We discussed another manatee siting in Cape Cod and we speculated if it was the same one that was in the Hudson River 3 weeks ago. Associated Press news reports say "It is not known whether the manatee is the one seen earlier this month near Manhattan Island in New York. That manatee was tracked as it swam north along the coasts of Delaware, Maryland and New Jersey."

Thursday, August 24, 2006

As For Comedy

In the arena of comedy, Woody Allen's name came up and his style and character used as a discussion point for the role of Thomas. His commentary on comedy can be found at - track 3 "Stage Persona" is particularly interesting. These are not comedy routines. They are his insights on comedy and how people receive it.

John Coltrane

The significance of jazz and comedy came up last night and I found a bit of John Coltrane that evokes a sort of autumnal, directionless milieu. It's called Stardust and can be heard at - track 1 - simply click the Listen icon for a sample.

The Little Mermaid Statue in Copenhagen

Manatees and Mermaids

Discussion on the feather at the opening of the play and paralleled to the manatee which is linked to mermaids according to Wikipedia. A discussion of mermaids, how the play's characters never utter the word mermaid. So the audience will never truly know. I shared an image of a bronze statue in Copenhagen of The Little Mermaid. Brian wants to use it as the model for the sculpture in the play.

Avoid the expected interpretation. What is expected?

New addition to the end with Marie being the name on the neighbor's mail. The old woman neighbor nobody ever noticed. The mail that Thomas got and never gave to her.

The idea of a dramaturgical insert for the program. Ask the cast for a list of the ordinary and compile this list but intersperse it with the unexpected, the miraculous. Like the manatee. As for the manatee...

I heard about in the Hudson River. Why would a salt water mammoth creature venture so far north out of his normal habitat (Florida, Virginia usually the northernmost) to explore the Hudson? Here's the article from CNN and another from the New York Times...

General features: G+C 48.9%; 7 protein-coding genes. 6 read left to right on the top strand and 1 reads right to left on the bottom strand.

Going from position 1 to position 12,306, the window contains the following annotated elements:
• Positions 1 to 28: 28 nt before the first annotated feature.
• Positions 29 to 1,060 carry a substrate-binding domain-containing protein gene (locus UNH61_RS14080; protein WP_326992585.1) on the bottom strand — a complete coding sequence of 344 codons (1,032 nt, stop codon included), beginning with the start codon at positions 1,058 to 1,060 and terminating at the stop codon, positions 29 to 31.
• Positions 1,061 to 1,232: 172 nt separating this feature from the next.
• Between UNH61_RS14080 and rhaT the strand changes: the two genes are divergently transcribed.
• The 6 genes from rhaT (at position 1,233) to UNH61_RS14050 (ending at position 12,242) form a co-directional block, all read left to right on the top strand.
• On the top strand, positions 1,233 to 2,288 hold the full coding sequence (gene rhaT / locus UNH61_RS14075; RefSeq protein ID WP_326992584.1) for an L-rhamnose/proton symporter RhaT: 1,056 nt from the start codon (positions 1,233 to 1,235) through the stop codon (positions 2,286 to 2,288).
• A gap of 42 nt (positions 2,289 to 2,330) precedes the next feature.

CNN: Accidental tourist: Manatee cruises Hudson River
Monday, August 7, 2006; Posted: 9:45 a.m. EDT (13:45 GMT)

NEW YORK, New York (AP) -- In the heat of summer, all sorts of tourists head north to cooler climes. This year, a manatee has joined the crowd, cruising past the nightclubs of Manhattan and continuing north.

The massive animal has been spotted in the Hudson River at least three times in the last week -- first off the Chelsea and Harlem sections of Manhattan, then to the north in Sleepy Hollow in Westchester County.

"It was gigantic," said Randy Shull, who said he spotted the unusual visitor Sunday afternoon while boating at Kingsland Point Park in Sleepy Hollow. "When we saw it surface, its back was just mammoth."

Last month, trackers saw the manatee as it swam north, first near Delaware, then Maryland, then New Jersey. By Saturday, it was seen in Manhattan.

Kim Durham, rescue program director for the Riverhead Foundation, a nonprofit group devoted to marine mammals, called it a "bona fide" sighting, but there isn't photographic proof.
It is unusual for one of the creatures -- often associated with the warm waters of Florida -- to travel so far north, although they have been reported along the shores of Long Island and even Rhode Island.

Manatees are an endangered marine mammal. Florida wildlife experts counted 3,116 in their annual survey in February.

John Vargo, the publisher of Boating on the Hudson magazine, said his alert about the sightings was met with disbelief by some boaters.

"Some were laughing about it, because it couldn't possibly be true," he said.

"I'm 70 years old, and I've been on the river my entire life," Vargo said. "I've seen dolphins and everything else, but never a manatee."

Other articles online:
New York Times: Massive Manatee Is Spotted in Hudson River By JENNIFER 8. LEE Published: August 7, 2006

Discussion on who opens as the unnoticed and who is revealed as the unnoticed. Click on image to enlarge.

Discussion on the purpose of a role like Margaret. Provides perspective. Serves as witness. Click on image to enlarge.

An image from a book that Mel brought to rehearsal, The Lucid Dreamer by Malcolm Godwin. Observation: very different people crowded into a place with a disproportionately sized would around them. Click on image to enlarge.

A poem from the same book. Click on image to enlarge.

Another poem from the same book. Click on image to enlarge.